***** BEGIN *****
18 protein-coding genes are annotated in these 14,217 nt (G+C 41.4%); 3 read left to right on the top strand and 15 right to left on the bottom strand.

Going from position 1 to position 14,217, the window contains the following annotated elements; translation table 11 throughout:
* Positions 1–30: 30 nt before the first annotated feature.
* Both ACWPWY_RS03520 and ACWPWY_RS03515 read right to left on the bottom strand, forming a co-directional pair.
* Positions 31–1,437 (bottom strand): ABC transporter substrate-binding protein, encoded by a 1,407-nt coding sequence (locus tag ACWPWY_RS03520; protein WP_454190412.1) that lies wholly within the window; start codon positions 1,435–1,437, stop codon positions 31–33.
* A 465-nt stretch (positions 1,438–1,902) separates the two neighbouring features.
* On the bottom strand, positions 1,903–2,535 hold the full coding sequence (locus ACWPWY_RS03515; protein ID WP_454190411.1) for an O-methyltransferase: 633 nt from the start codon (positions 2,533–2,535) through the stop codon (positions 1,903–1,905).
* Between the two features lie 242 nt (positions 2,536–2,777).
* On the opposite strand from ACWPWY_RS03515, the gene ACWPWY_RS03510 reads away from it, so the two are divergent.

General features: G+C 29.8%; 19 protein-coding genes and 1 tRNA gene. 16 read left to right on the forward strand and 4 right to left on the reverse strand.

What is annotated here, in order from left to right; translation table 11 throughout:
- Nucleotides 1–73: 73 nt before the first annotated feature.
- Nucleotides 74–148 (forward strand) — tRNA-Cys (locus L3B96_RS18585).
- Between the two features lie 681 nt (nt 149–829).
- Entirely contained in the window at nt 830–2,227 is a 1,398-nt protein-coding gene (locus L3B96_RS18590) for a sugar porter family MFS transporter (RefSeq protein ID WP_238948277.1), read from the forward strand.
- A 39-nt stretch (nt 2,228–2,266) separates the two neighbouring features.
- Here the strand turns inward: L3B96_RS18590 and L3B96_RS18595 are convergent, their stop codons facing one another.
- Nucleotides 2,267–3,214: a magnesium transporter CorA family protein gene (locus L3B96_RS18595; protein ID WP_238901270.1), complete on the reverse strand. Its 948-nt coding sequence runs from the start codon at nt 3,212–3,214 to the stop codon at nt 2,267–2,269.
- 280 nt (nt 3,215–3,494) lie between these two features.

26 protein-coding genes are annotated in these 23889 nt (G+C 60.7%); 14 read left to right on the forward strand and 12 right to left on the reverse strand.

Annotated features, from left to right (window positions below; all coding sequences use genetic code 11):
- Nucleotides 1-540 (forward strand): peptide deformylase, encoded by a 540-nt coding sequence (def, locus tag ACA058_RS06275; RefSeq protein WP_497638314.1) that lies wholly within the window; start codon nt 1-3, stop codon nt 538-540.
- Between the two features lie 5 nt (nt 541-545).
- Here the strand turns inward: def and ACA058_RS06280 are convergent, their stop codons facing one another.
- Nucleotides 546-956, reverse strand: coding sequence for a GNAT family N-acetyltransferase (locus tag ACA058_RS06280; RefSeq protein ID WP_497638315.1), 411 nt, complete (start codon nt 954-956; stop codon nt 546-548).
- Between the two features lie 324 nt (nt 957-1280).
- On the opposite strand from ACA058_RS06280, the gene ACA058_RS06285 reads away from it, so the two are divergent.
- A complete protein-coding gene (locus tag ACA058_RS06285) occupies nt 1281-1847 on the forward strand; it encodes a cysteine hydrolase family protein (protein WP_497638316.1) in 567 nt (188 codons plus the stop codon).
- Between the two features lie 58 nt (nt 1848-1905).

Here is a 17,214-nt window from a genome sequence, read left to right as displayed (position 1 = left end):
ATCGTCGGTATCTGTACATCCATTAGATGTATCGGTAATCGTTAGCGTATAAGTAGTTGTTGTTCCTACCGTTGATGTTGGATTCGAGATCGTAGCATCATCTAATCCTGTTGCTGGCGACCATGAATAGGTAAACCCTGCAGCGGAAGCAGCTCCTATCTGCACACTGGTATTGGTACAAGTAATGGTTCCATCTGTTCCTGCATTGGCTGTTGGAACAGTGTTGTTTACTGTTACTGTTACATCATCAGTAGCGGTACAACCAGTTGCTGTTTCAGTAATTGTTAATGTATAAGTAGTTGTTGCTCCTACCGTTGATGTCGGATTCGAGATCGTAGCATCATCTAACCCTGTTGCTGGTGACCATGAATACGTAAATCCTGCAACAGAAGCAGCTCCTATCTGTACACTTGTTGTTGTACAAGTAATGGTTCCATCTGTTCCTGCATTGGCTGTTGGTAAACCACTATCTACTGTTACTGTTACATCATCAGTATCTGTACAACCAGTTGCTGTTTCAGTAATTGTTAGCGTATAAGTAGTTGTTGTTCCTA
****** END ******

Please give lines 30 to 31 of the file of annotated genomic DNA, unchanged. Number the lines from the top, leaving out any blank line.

Here is a 17,214-nt window from a genome sequence, read left to right as displayed (position 1 = left end):
ATCGTCGGTATCTGTACATCCATTAGATGTATCGGTAATCGTTAGCGTATAAGTAGTTGTTGTTCCTACCGTTGATGTTGGATTCGAGATCGTAGCATCATCTAATCCTGTTGCTGGCGACCATGAATAGGTAAACCCTGCAGCGGAAGCAGCTCCTATCTGCACACTGGTATTGGTACAAGTAATGGTTCCATCTGTTCCTGCATTGGCTGTTGGAACAGTGTTGTTTACTGTTACTGTTACATCATCAGTAGCGGTACAACCAGTTGCTGTTTCAGTAATTGTTAATGTATAAGTAGTTGTTGCTCCTACCGTTGATGTCGGATTCGAGATCGTAGCATCATCTAACCCTGTTGCTGGTGACCATGAATACGTAAATCCTGCAACAGAAGCAGCTCCTATCTGTACACTTGTTGTTGTACAAGTAATGGTTCCATCTGTTCCTGCATTGGCTGTTGGTAAACCACTATCTACTGTTACTGTTACATCATCAGTATCTGTACAACCAGTTGCTGTTTCAGTAATTGTTAGCGTATAAGTAGTTGTTGTTCCTA